Patrick Minford's picture
Affiliation: 
Cardiff Business School
Credentials: 
Professor of economics

Voting history

The Importance of Elections for UK Economic Activity

Question 2: Do you agree that the outcome of the general election will have non-trivial consequences for aggregate economic activity (employment and GDP)?

Answer:
Agree
Confidence level:
Confident
Comment:
Several coalition combinations could make difficulties for the economy- notably a Labour/SNP/Plaid/Green coalition which could refuse to continue the correction. This is the risk I mentioned in the first answer. Even if this coalition obtained power however I would expect some reasonable extent of correction, even if carried out mainly by general tax increases. The best outcome for the economy would be some sort of continuation of the current coalition, perhaps supported by UKIP and the DUP. The basic point is that public opinion in the UK would punish any government that put the economy at risk and therefore there will be strong pressure on any governing coalition to avoid damage to the economy either by inadequate correction or by aggressive tax increases.

Question 1: Do you agree that the austerity policies of the coalition government have had a positive effect on aggregate economic activity (employment and GDP) in the UK?

Answer:
Agree
Confidence level:
Confident
Comment:
The coalition government has managed to set a definite direction towards deficit reduction without moving so rapidly as to destabilise the economy. Essentially it has halved the deficit/GDP ratio in this Parliament. In spite of this correction and the reduction in public sector jobs employment has grown strongly and recovery has been established. The correction needs to go further- about the same again- to bring fiscal affairs back under proper control. Interest rates have been negative in real terms and are likely to continue to remain low. This has made it easier to delay the correction. The only risk in the delay of the correction compared with the original plans to have eliminated the deficit by now, is that an incoming government might refuse to complete the process. However, this risk is quite small.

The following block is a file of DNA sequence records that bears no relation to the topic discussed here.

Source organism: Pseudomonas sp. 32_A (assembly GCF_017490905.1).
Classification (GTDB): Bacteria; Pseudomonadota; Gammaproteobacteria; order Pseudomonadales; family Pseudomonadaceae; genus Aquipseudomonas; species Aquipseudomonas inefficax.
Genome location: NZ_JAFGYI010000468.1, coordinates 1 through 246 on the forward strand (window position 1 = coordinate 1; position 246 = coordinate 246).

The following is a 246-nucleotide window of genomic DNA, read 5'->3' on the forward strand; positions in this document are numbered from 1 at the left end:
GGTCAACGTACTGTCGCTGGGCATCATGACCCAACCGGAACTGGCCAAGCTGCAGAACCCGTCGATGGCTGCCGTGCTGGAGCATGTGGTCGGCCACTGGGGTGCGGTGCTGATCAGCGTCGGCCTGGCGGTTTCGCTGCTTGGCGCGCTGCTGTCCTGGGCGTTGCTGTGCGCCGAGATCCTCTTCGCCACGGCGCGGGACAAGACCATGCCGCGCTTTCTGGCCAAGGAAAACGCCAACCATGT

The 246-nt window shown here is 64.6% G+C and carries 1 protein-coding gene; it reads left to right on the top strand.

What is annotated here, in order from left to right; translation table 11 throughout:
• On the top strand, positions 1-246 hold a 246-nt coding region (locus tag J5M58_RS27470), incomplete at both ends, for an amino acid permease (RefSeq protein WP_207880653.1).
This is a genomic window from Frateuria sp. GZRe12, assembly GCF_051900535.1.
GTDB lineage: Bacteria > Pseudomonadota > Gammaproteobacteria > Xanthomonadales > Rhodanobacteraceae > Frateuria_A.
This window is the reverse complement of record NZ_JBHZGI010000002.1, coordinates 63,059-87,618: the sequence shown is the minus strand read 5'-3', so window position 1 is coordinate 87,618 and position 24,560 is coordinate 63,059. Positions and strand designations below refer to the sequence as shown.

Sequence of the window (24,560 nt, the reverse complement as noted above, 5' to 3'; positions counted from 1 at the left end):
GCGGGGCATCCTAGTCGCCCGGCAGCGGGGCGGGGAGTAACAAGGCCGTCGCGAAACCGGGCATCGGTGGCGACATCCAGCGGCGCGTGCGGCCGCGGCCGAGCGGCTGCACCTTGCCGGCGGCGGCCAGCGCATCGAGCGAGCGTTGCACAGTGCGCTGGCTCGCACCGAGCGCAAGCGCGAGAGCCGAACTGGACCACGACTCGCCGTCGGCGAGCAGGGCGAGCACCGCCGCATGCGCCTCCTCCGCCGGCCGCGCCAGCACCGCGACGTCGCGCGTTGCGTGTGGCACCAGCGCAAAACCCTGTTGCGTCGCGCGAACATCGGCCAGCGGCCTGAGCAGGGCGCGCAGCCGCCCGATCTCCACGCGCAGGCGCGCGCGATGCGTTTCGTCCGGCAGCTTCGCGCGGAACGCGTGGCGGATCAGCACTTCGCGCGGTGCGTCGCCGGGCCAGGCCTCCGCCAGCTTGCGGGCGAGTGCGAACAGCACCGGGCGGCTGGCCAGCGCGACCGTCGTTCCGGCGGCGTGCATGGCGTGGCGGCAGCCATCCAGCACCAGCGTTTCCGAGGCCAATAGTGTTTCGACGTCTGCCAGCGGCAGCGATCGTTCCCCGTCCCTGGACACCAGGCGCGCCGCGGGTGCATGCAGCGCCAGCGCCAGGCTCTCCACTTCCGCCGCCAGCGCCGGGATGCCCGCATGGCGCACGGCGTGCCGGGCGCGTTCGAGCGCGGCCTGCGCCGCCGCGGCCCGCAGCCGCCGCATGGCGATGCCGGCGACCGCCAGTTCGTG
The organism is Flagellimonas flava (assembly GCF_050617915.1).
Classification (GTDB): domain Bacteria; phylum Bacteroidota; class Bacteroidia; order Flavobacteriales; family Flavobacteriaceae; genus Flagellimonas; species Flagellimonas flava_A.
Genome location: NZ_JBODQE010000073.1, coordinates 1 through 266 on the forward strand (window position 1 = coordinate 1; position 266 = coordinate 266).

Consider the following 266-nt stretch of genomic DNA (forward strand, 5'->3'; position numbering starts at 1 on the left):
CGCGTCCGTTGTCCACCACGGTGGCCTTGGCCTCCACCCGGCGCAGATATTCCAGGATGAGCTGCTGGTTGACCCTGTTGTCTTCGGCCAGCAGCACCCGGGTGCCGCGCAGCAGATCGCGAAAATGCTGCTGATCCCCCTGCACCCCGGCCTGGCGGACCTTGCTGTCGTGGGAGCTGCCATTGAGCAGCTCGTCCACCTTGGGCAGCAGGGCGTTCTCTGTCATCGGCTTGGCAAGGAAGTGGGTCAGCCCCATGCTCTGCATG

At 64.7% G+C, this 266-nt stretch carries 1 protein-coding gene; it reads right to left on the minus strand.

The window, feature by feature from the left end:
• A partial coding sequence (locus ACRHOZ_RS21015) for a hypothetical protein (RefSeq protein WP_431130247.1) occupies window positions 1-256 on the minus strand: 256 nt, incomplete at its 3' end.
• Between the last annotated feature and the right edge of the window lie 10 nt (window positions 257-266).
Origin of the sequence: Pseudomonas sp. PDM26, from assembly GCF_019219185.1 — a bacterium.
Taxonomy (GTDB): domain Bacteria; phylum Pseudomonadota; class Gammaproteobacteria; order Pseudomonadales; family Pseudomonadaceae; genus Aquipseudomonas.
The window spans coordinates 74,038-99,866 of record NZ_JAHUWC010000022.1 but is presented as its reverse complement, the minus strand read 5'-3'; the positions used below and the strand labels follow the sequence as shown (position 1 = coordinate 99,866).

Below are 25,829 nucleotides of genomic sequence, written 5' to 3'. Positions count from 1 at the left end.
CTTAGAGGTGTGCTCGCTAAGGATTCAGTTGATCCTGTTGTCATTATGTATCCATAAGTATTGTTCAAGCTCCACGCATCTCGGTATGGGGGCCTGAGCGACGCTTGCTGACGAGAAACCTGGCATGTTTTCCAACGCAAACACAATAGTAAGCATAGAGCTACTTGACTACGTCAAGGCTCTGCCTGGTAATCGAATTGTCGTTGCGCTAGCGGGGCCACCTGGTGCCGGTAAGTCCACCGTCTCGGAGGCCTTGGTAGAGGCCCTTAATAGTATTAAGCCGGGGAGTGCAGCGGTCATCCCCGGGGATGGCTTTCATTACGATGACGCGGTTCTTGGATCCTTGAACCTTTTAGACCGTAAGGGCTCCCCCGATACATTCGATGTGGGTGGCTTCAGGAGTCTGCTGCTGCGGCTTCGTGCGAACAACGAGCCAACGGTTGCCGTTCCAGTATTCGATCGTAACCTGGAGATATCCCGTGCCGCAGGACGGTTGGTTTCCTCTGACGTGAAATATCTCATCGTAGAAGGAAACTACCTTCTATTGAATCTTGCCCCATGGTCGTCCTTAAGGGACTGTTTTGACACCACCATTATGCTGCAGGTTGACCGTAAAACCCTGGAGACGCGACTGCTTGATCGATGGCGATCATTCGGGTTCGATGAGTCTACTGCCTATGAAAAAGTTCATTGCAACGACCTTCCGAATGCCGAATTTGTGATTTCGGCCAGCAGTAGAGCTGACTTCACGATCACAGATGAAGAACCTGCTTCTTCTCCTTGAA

Transparency and the Effectiveness of Monetary Policy following the Warsh Review at the Bank of England

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Question 2: Do you agree that the Bank's proposal to release the policy decision, MPC minutes and (once a quarter) the Inflation Report all at the same time justifies a change in the structure of MPC meetings from two consecutive days to a process in which in the MPC meetings are spread out over seven days?
 
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Answer:
Disagree
Confidence level:
Confident
Comment:
I am afraid that these proposals fall into the category of 'more means worse'. The meetings are longer, more arduous for outside members who need to take a lot more time off, and more exhausting for staff because they need also to prepare all sorts of surraounding documents simultaneously. Furthermore, beside this fact that reducing the frequency adds to the burden, it moves against the natural frequency of news arrival which is monthly; and it reduces the value of the regular 'conversation' the MPC members have which again is monthly in the natural course of events. The fact that the Fed meets eight times is neither here nor there. The Fed is a huge federal agency; the UK is a unitarian state. In between Fed meetings the Chairman can take certain executive action (eg to push fed funds intervention to the bottom or top of the range) and is in practice a dominant figure. The MPC is an executive committee of equals and the Governor does not necessarily speak for them, nor is he empowered to take executive action on monetary policy- on the other policy committees I suppose the theory is similar but we have no experience to judge yet how they will work in practice.